Political Violence In Kenya And Local Churches’ Responses: The Case Of The 2007 Post- Election Crisis

Citation:
Mumma- Martinon CA;, Mwaura FL. "Political Violence In Kenya And Local Churches’ Responses: The Case Of The 2007 Post- Election Crisis.". 2010.

Abstract:

In 27 December 2007, Kenyans went to the polls to e
lect their presidential, parliamentary, and
civic leaders. This general election was described
as replete with serious anomalies—a situation
that continues to raise serious doubts about the va
lidity of the electoral process. On 30 December
2007, after three days of uncertainty, the Electora
l Commission of Kenya (ECK) Chairman,
Samuel Kivuitu, announced Mwai Kibaki's re-election
amidst chaos. According to ECK, Kibaki
(Party of National Unity – PNU) won the presidentia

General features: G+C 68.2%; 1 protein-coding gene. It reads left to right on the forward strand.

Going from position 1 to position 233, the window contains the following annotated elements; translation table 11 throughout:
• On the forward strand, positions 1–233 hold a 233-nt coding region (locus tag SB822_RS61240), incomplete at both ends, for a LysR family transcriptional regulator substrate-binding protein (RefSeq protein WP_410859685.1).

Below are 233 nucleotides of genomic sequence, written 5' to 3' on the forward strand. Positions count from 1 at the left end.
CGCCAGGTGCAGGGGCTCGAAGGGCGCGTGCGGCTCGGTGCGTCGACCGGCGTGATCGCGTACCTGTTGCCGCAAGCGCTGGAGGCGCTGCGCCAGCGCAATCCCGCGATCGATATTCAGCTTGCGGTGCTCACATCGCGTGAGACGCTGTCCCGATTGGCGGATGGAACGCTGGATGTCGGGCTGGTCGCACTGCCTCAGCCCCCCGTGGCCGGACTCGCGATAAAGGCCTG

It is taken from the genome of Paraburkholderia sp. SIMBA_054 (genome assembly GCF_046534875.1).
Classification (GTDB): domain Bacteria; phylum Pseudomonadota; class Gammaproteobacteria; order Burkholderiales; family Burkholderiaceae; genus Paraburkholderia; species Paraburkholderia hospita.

l election with 4,584,721 votes (46 percent),
against 4,352,903 (44 percent) garnered by Odinga (
Orange Democratic Party –ODM).
The whole process was less than transparent, castin
g doubt on the credibility of the electoral
outcome, especially the presidential election. The
majority of those involved—whether media,
civil society organizations, politicians, religious
institutions, leaders, even ordinary citizens—
were perceived as politically tainted, partisan, or
compromised. Many felt that the churches,
which prior to the referendum on the draft constitu
tion of 2005 were regarded as voices of reason
and moral authority, had failed in the 2007 electio
ns to provide visionary and unbiased
leadership. This essay discusses the background to
the violence and critically analyzes varied
church responses as well as the implications of the
se responses for political stability in Kenya

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